Software apps and online services
This guide is Sponsored by M5Stack who sponsor most of my projects (thank you for the opportunity to work with you) and Labist who sponsored the ET4 3D Printer I use : https://labists.com/collections/3d-printing/products/3d-printer-et4-diy-kit.
Is this project I will show you how to control a SMARS Tracked Chassie using an M5Stack fitted with a GoPlus module.The Electronics.
The Particular M5Core I'm using is from the M5Go pack sponsored by M5Stack https://m5stack.com/
Fitted with the M5GoPlus Module: https://shop.m5stack.com/products/goplus-module?_pos=2&_sid=e4ef4b596&_ss=r&variant=17116939583578
However you can use the newer Core2 And Goplus two as they use the same footprint.
In order to fit the GoPlus or GoPlus2 the M5Stack Core or M5Stack Core2 you need to remove the 4 screws that hold the base to the core. The Core2 on the other hand will need the expansion board removed first.
The Core on the left is missing two screws because I didn't have two long enough. the expansion board of the Core2 is the white section with CORE2 printed on it. When removing the Core2's base plate be careful. The Core2's batter is stick to the base but unlike with the core, the batter is connected to the core main PCB.
On the original cores, the batterie is only connected in the base however with the Core2 models the battery (as mentioned is connected to the main PCB and held to the base with tape and clips. You need to gently flex the Core2's base plate to release the battery and then place it on top of the main pcbs components (don't worry about sticking down as once fastened back together, the battery will be held in place.
The Goplus2's battery is stuck to the silver plate, gently peel the battery away from the plate and carefully fit to the base as shown.DO NOT DAMAGE THE SILVER WRAPPER OF THE BATTERIES OR THEY WILL CATCH ON FIRE!
Now all you need to do is align the big connectors and carefully assemble the M5Stack Cores with the GoPlus modules and bases.
You will also need to purchase a pair of N20 motors.
I won't post a link to these because I don't have an affiliate link and they can be purchased from all over the web for a variety of varying prices.The SMARS Chassie.
SMARS stands for Screwed/Screwless Modular Assembleable Robotic System and is an Open Source project created by Kevin Thomas and is downloadable from SMARS on Thingiverse.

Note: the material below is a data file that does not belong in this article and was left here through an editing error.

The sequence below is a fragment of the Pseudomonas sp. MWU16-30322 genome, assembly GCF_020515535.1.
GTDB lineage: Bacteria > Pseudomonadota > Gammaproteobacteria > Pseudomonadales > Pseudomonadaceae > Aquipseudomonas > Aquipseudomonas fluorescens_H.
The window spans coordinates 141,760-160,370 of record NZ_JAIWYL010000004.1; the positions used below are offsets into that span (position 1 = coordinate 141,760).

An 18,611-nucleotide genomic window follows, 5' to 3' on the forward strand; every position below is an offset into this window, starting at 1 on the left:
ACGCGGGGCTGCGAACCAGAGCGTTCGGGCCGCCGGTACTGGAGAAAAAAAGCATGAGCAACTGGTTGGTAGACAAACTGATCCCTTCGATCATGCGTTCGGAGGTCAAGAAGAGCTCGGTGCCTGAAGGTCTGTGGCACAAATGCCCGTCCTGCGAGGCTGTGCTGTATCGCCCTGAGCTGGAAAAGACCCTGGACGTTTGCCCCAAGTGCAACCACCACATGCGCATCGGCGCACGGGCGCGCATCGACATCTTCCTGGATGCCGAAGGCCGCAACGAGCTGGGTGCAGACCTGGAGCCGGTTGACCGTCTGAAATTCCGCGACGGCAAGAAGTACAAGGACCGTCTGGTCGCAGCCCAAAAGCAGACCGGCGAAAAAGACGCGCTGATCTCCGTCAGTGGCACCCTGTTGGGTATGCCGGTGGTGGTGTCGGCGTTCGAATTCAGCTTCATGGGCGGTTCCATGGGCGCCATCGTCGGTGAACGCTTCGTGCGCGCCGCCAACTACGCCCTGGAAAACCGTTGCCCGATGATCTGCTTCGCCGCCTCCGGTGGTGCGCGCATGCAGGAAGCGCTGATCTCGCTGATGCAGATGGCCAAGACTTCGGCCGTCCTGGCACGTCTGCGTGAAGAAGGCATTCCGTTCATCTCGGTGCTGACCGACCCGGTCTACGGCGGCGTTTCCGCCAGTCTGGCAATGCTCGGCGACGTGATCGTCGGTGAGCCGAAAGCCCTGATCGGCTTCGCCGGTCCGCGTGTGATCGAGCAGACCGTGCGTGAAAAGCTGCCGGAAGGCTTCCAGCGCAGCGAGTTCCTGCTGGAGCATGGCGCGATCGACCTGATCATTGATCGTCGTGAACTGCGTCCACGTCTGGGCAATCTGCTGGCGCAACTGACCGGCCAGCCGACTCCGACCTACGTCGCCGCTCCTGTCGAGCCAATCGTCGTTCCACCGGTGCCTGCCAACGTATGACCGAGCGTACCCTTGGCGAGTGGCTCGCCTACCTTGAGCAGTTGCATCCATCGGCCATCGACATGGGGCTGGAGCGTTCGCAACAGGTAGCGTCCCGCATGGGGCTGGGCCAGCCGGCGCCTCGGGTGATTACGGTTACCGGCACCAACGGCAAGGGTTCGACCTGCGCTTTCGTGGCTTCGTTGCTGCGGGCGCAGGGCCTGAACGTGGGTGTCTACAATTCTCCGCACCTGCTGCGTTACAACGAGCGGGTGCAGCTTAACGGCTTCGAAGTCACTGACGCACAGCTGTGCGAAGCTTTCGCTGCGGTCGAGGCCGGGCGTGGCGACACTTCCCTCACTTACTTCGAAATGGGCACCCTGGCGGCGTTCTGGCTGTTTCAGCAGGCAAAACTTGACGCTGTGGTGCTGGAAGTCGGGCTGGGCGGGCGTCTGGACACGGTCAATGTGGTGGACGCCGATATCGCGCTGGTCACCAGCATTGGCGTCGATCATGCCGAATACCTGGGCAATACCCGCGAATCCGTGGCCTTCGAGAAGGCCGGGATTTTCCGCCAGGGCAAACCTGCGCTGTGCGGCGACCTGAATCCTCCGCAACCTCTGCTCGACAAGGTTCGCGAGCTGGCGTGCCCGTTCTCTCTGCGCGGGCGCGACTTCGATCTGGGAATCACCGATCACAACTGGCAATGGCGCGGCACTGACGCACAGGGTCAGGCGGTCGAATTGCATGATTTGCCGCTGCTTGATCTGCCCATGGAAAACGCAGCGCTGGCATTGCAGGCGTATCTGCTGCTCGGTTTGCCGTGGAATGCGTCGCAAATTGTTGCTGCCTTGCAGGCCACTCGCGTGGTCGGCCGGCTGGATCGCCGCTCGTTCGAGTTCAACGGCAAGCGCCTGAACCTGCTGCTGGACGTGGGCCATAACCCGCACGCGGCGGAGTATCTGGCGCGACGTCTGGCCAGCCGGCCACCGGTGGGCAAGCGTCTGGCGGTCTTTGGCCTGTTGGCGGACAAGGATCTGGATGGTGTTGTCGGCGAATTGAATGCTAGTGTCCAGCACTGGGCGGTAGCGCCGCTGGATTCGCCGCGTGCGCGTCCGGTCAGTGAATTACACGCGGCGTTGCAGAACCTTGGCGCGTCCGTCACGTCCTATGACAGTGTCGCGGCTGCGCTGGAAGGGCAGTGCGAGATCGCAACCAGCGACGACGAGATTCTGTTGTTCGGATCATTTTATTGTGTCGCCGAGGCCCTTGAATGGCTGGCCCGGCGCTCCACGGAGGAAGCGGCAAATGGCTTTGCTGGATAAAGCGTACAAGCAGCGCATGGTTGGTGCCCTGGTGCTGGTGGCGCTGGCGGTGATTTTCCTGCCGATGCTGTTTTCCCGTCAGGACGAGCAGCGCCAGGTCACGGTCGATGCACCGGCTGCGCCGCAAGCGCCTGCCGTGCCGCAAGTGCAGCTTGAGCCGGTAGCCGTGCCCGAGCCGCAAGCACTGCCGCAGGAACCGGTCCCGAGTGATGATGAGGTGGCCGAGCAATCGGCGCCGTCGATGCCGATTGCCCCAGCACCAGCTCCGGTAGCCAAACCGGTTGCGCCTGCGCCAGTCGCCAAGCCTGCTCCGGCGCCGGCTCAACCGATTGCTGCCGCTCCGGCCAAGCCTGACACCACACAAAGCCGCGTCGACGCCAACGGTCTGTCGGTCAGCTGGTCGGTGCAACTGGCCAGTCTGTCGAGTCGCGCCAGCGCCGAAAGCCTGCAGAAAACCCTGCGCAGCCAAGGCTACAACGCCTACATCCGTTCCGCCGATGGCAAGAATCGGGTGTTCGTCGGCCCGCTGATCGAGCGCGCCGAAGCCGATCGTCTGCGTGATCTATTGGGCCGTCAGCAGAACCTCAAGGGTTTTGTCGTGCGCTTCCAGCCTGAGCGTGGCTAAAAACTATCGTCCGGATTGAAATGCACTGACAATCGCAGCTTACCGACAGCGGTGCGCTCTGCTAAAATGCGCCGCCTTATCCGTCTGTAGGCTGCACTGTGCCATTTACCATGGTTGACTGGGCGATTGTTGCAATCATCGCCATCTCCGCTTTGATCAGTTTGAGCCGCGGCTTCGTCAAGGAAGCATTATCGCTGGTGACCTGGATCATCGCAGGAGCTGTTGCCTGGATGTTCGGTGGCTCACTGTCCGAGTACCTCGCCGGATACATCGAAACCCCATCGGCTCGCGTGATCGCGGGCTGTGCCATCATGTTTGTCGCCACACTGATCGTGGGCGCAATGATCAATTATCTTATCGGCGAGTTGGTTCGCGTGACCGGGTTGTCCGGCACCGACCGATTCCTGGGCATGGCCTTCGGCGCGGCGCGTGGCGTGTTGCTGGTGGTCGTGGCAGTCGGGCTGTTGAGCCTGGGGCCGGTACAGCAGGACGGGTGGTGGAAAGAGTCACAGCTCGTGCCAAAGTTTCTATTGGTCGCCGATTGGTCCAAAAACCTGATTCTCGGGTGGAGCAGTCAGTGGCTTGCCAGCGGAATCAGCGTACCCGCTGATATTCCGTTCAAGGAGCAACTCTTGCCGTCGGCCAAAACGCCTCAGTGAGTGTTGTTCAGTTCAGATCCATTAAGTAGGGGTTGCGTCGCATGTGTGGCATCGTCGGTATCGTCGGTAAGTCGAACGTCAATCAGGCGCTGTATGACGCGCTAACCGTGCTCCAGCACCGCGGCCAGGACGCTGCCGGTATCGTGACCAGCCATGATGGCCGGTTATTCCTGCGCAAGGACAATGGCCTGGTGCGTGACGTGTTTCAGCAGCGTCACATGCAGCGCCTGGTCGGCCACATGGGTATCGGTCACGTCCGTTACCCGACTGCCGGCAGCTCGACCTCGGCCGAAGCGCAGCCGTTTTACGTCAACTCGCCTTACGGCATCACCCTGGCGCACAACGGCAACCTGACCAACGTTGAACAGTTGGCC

A big shout out goes to Kevin McAleer who must be Kevins biggest fan and set up the SMARSFan learning site found here: https://www.smarsfan.com
Follow this link to the thingiverse page, download and print the latest version of SMARS.
The Stock SMARS Chassie just firs the M5Stack dimensions with a little bit of flexing.
Connecting the Motors.
The N20 motors need two cables soldered to them, fortunately theses cables come with the GoPlus modules and have connectors needed to fit them to the modules motor connectors.
Solder the cables to the motors and place them in the chassis so that the cable poke out like in the image.
Next tuck the excess wire into the base, plug the cables into the GoPlus and flea the chassis slightly to allow the M5Stack to fit in.
In order to program the M5.A.R.S. we will be using M5Stack online IDE UIFlow.
In order to drive the two N20 motors that moves the tracks we need to use the motor block found under the GoPlus or GoPlus2 menu.
For both the GoPlus and GoPlus2 the motor speed is a range of -127 up +127, a strange value range and it has taken me a long time to find this range hidden in documents.
The following example should move the M5.A.R.S forward for a second and then backward for a second.
if the M5.A.R.S rotates instead of moving back and forth it means one of the motors is wired wrong.
Do not worry as it does't matter because we can just swap the 127 to -127 or vice verser in order to correct the movement.
Now we have the M5.A.R.S moving we can start to do some more interesting things. As the motors don't have encoders built in we have to estimate travel distance using the following formula : D=SxT (Distance equals Speed X Time). Unfortunately this isn't very accurate as the Time is controlled by a "Wait" block which is also effected but the time it take a loop to be run and Speed is the values of -127 to +127 which is effected but friction in the printed parts, motors and surface traveled on.
We can try to measure the distance and for that I used a free downloadable paper ruler from here: http://www.vendian.org/mncharity/dir3/paper_rulers/UnstableURL/ruler_foot_a4.pdf
Glue this to a piece of board, place the M5.A.R.S onto the end so that the front edge is directly inline with the 0cm (or 0 inch for imperial users. And yes in the UK we still use imperial when dealing with sheet materials :P )
Now run the following several times to see where the M5.A.R.S stops and this will give us a base idea of travel distance.
In this image and in my case we can see that in two seconds it traveled a distance of 27.1cm. What I am not showing is that in my case I have some drift and the M5.A.R.S actually travelled towards the bottom of the ruler by about 5mm. Repeat 5 times to get the point that its stops, find the average of the values and you can use the value to set the wait timing to better control the forwards and backwards movement.
Turning is worked out in almost the same way except that instead of using a ruler we use a printed protractor downloaded from here : https://www.cool2bkids.com/wp-content/uploads/2019/08/Printable-Protractor.pdf
Place the M5.A.R.S on the centre of the printed protractor
Run the following code:
And check where it ends.
Repeat this step to find the average and then we can use mathematic to calculate how long we need to move to make it move 90 degrees.
Once we have our measurements, we can now (somewhat) accurately tell how far the M5.A.R.S moves when we send it command.
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If you have any questions, please feel free to ask.